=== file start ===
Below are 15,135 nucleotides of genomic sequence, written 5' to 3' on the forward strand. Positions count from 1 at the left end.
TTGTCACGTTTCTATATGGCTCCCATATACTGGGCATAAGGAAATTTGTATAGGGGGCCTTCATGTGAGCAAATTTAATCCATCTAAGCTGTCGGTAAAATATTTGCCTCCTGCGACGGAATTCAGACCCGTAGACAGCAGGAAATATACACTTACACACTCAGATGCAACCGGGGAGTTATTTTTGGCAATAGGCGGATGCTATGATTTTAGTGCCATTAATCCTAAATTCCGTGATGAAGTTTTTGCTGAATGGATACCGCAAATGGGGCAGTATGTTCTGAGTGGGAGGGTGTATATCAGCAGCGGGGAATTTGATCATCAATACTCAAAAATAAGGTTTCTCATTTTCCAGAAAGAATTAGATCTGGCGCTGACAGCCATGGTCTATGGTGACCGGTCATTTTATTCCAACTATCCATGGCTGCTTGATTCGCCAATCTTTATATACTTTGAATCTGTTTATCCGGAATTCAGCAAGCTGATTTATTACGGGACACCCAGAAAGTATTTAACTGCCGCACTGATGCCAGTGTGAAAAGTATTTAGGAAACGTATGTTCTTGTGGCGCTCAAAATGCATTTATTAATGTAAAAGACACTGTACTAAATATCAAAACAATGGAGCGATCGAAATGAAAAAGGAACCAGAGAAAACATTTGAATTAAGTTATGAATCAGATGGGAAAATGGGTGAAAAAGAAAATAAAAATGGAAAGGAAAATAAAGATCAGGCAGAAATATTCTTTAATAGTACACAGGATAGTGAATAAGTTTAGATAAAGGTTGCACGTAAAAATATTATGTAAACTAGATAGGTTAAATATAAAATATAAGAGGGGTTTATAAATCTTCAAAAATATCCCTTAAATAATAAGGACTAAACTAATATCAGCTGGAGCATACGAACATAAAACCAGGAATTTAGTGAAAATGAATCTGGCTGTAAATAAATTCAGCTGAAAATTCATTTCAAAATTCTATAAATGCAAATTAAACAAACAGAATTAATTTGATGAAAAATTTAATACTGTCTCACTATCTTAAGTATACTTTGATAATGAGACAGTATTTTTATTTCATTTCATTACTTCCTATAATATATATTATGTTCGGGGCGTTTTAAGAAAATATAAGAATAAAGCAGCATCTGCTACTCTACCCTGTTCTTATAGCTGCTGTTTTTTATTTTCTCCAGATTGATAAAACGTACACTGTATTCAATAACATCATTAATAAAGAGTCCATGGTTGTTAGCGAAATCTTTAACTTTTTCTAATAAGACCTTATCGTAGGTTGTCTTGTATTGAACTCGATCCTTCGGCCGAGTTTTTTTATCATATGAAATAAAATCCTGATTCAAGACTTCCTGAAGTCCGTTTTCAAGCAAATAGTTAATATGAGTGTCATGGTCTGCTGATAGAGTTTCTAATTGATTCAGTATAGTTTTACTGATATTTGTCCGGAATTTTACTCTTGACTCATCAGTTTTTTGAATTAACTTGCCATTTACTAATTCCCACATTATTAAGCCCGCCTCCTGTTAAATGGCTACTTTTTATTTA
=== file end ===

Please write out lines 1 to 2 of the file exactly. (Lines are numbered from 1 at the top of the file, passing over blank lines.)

Below are 15,135 nucleotides of genomic sequence, written 5' to 3' on the forward strand. Positions count from 1 at the left end.
TTGTCACGTTTCTATATGGCTCCCATATACTGGGCATAAGGAAATTTGTATAGGGGGCCTTCATGTGAGCAAATTTAATCCATCTAAGCTGTCGGTAAAATATTTGCCTCCTGCGACGGAATTCAGACCCGTAGACAGCAGGAAATATACACTTACACACTCAGATGCAACCGGGGAGTTATTTTTGGCAATAGGCGGATGCTATGATTTTAGTGCCATTAATCCTAAATTCCGTGATGAAGTTTTTGCTGAATGGATACCGCAAATGGGGCAGTATGTTCTGAGTGGGAGGGTGTATATCAGCAGCGGGGAATTTGATCATCAATACTCAAAAATAAGGTTTCTCATTTTCCAGAAAGAATTAGATCTGGCGCTGACAGCCATGGTCTATGGTGACCGGTCATTTTATTCCAACTATCCATGGCTGCTTGATTCGCCAATCTTTATATACTTTGAATCTGTTTATCCGGAATTCAGCAAGCTGATTTATTACGGGACACCCAGAAAGTATTTAACTGCCGCACTGATGCCAGTGTGAAAAGTATTTAGGAAACGTATGTTCTTGTGGCGCTCAAAATGCATTTATTAATGTAAAAGACACTGTACTAAATATCAAAACAATGGAGCGATCGAAATGAAAAAGGAACCAGAGAAAACATTTGAATTAAGTTATGAATCAGATGGGAAAATGGGTGAAAAAGAAAATAAAAATGGAAAGGAAAATAAAGATCAGGCAGAAATATTCTTTAATAGTACACAGGATAGTGAATAAGTTTAGATAAAGGTTGCACGTAAAAATATTATGTAAACTAGATAGGTTAAATATAAAATATAAGAGGGGTTTATAAATCTTCAAAAATATCCCTTAAATAATAAGGACTAAACTAATATCAGCTGGAGCATACGAACATAAAACCAGGAATTTAGTGAAAATGAATCTGGCTGTAAATAAATTCAGCTGAAAATTCATTTCAAAATTCTATAAATGCAAATTAAACAAACAGAATTAATTTGATGAAAAATTTAATACTGTCTCACTATCTTAAGTATACTTTGATAATGAGACAGTATTTTTATTTCATTTCATTACTTCCTATAATATATATTATGTTCGGGGCGTTTTAAGAAAATATAAGAATAAAGCAGCATCTGCTACTCTACCCTGTTCTTATAGCTGCTGTTTTTTATTTTCTCCAGATTGATAAAACGTACACTGTATTCAATAACATCATTAATAAAGAGTCCATGGTTGTTAGCGAAATCTTTAACTTTTTCTAATAAGACCTTATCGTAGGTTGTCTTGTATTGAACTCGATCCTTCGGCCGAGTTTTTTTATCATATGAAATAAAATCCTGATTCAAGACTTCCTGAAGTCCGTTTTCAAGCAAATAGTTAATATGAGTGTCATGGTCTGCTGATAGAGTTTCTAATTGATTCAGTATAGTTTTACTGATATTTGTCCGGAATTTTACTCTTGACTCATCAGTTTTTTGAATTAACTTGCCATTTACTAATTCCCACATTATTAAGCCCGCCTCCTGTTAAATGGCTACTTTTTATTTA